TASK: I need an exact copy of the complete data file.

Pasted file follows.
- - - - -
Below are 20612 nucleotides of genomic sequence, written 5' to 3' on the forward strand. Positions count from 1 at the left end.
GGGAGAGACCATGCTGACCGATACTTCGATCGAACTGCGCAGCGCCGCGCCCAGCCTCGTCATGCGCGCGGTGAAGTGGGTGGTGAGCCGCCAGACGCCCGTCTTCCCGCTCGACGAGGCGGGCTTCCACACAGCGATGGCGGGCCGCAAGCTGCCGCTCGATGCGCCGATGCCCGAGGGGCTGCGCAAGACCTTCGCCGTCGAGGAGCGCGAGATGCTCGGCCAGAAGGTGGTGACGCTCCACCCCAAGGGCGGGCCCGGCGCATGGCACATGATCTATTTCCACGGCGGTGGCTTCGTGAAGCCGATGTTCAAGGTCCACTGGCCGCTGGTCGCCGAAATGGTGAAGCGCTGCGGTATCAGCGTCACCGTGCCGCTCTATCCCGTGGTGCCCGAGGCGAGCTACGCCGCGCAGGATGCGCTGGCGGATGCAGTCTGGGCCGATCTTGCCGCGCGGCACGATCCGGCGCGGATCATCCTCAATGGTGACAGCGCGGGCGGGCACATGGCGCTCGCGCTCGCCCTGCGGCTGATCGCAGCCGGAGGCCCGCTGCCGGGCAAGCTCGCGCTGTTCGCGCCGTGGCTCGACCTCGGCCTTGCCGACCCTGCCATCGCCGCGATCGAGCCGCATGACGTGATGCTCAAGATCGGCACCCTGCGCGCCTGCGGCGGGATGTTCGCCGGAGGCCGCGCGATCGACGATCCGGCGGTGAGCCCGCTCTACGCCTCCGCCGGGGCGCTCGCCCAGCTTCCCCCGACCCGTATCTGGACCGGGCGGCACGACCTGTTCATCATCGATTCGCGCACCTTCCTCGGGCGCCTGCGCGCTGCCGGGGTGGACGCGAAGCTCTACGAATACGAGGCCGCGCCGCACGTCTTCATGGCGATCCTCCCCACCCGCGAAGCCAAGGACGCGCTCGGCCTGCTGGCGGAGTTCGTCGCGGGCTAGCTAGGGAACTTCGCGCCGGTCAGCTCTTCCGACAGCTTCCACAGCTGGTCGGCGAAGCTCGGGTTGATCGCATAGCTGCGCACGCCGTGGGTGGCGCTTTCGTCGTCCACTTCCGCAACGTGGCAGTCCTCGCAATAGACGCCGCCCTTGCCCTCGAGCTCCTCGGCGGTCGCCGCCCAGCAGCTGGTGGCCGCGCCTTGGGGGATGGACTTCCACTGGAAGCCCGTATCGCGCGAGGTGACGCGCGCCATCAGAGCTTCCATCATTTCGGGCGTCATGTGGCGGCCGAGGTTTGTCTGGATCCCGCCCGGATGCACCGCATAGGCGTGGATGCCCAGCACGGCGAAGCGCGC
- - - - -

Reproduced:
Below are 20612 nucleotides of genomic sequence, written 5' to 3' on the forward strand. Positions count from 1 at the left end.
GGGAGAGACCATGCTGACCGATACTTCGATCGAACTGCGCAGCGCCGCGCCCAGCCTCGTCATGCGCGCGGTGAAGTGGGTGGTGAGCCGCCAGACGCCCGTCTTCCCGCTCGACGAGGCGGGCTTCCACACAGCGATGGCGGGCCGCAAGCTGCCGCTCGATGCGCCGATGCCCGAGGGGCTGCGCAAGACCTTCGCCGTCGAGGAGCGCGAGATGCTCGGCCAGAAGGTGGTGACGCTCCACCCCAAGGGCGGGCCCGGCGCATGGCACATGATCTATTTCCACGGCGGTGGCTTCGTGAAGCCGATGTTCAAGGTCCACTGGCCGCTGGTCGCCGAAATGGTGAAGCGCTGCGGTATCAGCGTCACCGTGCCGCTCTATCCCGTGGTGCCCGAGGCGAGCTACGCCGCGCAGGATGCGCTGGCGGATGCAGTCTGGGCCGATCTTGCCGCGCGGCACGATCCGGCGCGGATCATCCTCAATGGTGACAGCGCGGGCGGGCACATGGCGCTCGCGCTCGCCCTGCGGCTGATCGCAGCCGGAGGCCCGCTGCCGGGCAAGCTCGCGCTGTTCGCGCCGTGGCTCGACCTCGGCCTTGCCGACCCTGCCATCGCCGCGATCGAGCCGCATGACGTGATGCTCAAGATCGGCACCCTGCGCGCCTGCGGCGGGATGTTCGCCGGAGGCCGCGCGATCGACGATCCGGCGGTGAGCCCGCTCTACGCCTCCGCCGGGGCGCTCGCCCAGCTTCCCCCGACCCGTATCTGGACCGGGCGGCACGACCTGTTCATCATCGATTCGCGCACCTTCCTCGGGCGCCTGCGCGCTGCCGGGGTGGACGCGAAGCTCTACGAATACGAGGCCGCGCCGCACGTCTTCATGGCGATCCTCCCCACCCGCGAAGCCAAGGACGCGCTCGGCCTGCTGGCGGAGTTCGTCGCGGGCTAGCTAGGGAACTTCGCGCCGGTCAGCTCTTCCGACAGCTTCCACAGCTGGTCGGCGAAGCTCGGGTTGATCGCATAGCTGCGCACGCCGTGGGTGGCGCTTTCGTCGTCCACTTCCGCAACGTGGCAGTCCTCGCAATAGACGCCGCCCTTGCCCTCGAGCTCCTCGGCGGTCGCCGCCCAGCAGCTGGTGGCCGCGCCTTGGGGGATGGACTTCCACTGGAAGCCCGTATCGCGCGAGGTGACGCGCGCCATCAGAGCTTCCATCATTTCGGGCGTCATGTGGCGGCCGAGGTTTGTCTGGATCCCGCCCGGATGCACCGCATAGGCGTGGATGCCCAGCACGGCGAAGCGCGC